Taylor hits out at Chelsea
By Adam Marshall
Last Updated: 01/01/70 1:00am
Gordon Taylor has hit out at Chelsea for their decision to sack Adrian Mutu.
PFA chief Gordon Taylor has hit out at Chelsea for their decision to sack striker Adrian Mutu.
The Romanian international captain failed a drugs test at Stamford Bridge and has been axed by the West Londoners due to their 'zero tolerance' policy on such matters.
It follows the dismissal of former Blues keeper Mark Bosnich for testing positive for cocaine.
"I'm not entirely surprised because this follows the pattern Chelsea adopted with Mark Bosnich," Taylor told Sky Sports News.
"They've target-tested two players and not gone through proper procedures again. It's very premature bearing in mind the lad's got enough serious problems to deal with. He's not even had an official hearing with The FA and there's a doubt as to what action they will take
"My information is they want to get rid of the player and also want compensation for him to pursue his career which again is against the rules and regulations. They have made a statement about zero tolerance which is all well and good in this day and age but they should have a duty of care.
"They paid millions for this player. There is no evidence of an addictive problem; it may be a one-off situation so to make a judgement on termination and then another judgement with regards to his future.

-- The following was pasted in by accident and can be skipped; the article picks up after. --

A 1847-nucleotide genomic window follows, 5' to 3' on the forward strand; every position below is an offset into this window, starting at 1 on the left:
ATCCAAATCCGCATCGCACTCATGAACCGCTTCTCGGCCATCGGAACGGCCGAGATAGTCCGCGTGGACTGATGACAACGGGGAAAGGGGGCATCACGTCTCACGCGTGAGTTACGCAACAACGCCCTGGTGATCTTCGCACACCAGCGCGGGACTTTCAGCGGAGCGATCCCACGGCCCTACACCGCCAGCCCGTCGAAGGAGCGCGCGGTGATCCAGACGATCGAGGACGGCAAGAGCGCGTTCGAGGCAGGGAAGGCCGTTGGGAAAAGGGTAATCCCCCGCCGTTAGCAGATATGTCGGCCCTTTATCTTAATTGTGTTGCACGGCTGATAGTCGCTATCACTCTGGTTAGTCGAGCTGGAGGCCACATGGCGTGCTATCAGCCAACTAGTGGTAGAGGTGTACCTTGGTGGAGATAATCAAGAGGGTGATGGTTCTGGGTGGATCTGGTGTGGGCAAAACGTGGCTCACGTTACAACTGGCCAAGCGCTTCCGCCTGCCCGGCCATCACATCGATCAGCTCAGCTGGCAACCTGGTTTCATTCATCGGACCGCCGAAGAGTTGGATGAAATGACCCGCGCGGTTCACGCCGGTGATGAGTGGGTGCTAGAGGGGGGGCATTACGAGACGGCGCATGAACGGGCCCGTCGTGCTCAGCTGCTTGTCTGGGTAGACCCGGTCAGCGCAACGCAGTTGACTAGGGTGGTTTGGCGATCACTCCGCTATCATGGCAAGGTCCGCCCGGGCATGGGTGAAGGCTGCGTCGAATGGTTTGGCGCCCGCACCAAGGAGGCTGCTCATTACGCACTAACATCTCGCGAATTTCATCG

"It's just ironical that when we've tried to bring drug awareness problems to clubs using Tony Adams's Sporting Chance clinic, there was a visit to Chelsea and they didn't even involve first and second team players, they just gave them the day off, so it isn't the sort of approach that is going to be constructive or positive for the future.
"It looks like Chelsea want rid of him and also want compensation. You would think having spent so much money on the young player with the talent he has they could have spent a bit extra on making sure his lifestyle was right."
Taylor admitting feeling sympathy for Mutu, who had been such an instant hit on his arrival in the English capital.
"The young lad has got problems with all the pressure of the media and his personal life and it is a time when you'd expect your employers to show a duty of care rather than the opposite of washing their hands of him," he added.
"You have to ask yourself, bearing in mind what Chelsea have done, whose interest was best served by leaking the information out into the public and it's disappointing from one of our major clubs.
"There is no evidence this is a serious problem; he's accepted responsibility for what we hope is a one-off situation. Once he was clean, he could come back to his football career and hopefully that would flourish.
"This is a problem for the world in general and not just football. It would be nice to think football could set an example of how best to deal with social problems.
"Psychologically, it's a very hard time for him. He's a young man and it's hard to cope with such publicity at times.
"You would hope the employer could show some compassion and consideration and a duty of care but it doesn't appear that we're going to get this."
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